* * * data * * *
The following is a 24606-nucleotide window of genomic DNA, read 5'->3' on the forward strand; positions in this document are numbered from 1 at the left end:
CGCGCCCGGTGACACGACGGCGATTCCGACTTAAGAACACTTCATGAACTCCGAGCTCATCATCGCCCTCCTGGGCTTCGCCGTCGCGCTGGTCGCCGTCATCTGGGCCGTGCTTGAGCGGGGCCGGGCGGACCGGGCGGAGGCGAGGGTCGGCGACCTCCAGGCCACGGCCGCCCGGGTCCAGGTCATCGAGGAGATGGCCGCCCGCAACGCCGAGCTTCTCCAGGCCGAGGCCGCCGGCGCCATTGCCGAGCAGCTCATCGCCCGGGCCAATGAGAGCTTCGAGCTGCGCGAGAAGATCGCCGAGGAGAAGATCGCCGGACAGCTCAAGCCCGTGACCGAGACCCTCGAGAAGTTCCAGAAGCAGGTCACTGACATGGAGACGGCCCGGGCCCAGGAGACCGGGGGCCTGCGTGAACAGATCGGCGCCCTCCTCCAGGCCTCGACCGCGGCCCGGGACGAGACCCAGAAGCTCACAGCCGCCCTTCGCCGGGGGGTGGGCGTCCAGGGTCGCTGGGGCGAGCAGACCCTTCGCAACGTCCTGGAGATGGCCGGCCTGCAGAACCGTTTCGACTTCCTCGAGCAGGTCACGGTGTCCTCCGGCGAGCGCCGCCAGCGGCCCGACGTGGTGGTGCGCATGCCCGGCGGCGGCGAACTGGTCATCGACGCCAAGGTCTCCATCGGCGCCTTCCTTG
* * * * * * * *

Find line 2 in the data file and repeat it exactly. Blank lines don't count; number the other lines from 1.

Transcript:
CGCGCCCGGTGACACGACGGCGATTCCGACTTAAGAACACTTCATGAACTCCGAGCTCATCATCGCCCTCCTGGGCTTCGCCGTCGCGCTGGTCGCCGTCATCTGGGCCGTGCTTGAGCGGGGCCGGGCGGACCGGGCGGAGGCGAGGGTCGGCGACCTCCAGGCCACGGCCGCCCGGGTCCAGGTCATCGAGGAGATGGCCGCCCGCAACGCCGAGCTTCTCCAGGCCGAGGCCGCCGGCGCCATTGCCGAGCAGCTCATCGCCCGGGCCAATGAGAGCTTCGAGCTGCGCGAGAAGATCGCCGAGGAGAAGATCGCCGGACAGCTCAAGCCCGTGACCGAGACCCTCGAGAAGTTCCAGAAGCAGGTCACTGACATGGAGACGGCCCGGGCCCAGGAGACCGGGGGCCTGCGTGAACAGATCGGCGCCCTCCTCCAGGCCTCGACCGCGGCCCGGGACGAGACCCAGAAGCTCACAGCCGCCCTTCGCCGGGGGGTGGGCGTCCAGGGTCGCTGGGGCGAGCAGACCCTTCGCAACGTCCTGGAGATGGCCGGCCTGCAGAACCGTTTCGACTTCCTCGAGCAGGTCACGGTGTCCTCCGGCGAGCGCCGCCAGCGGCCCGACGTGGTGGTGCGCATGCCCGGCGGCGGCGAACTGGTCATCGACGCCAAGGTCTCCATCGGCGCCTTCCTTG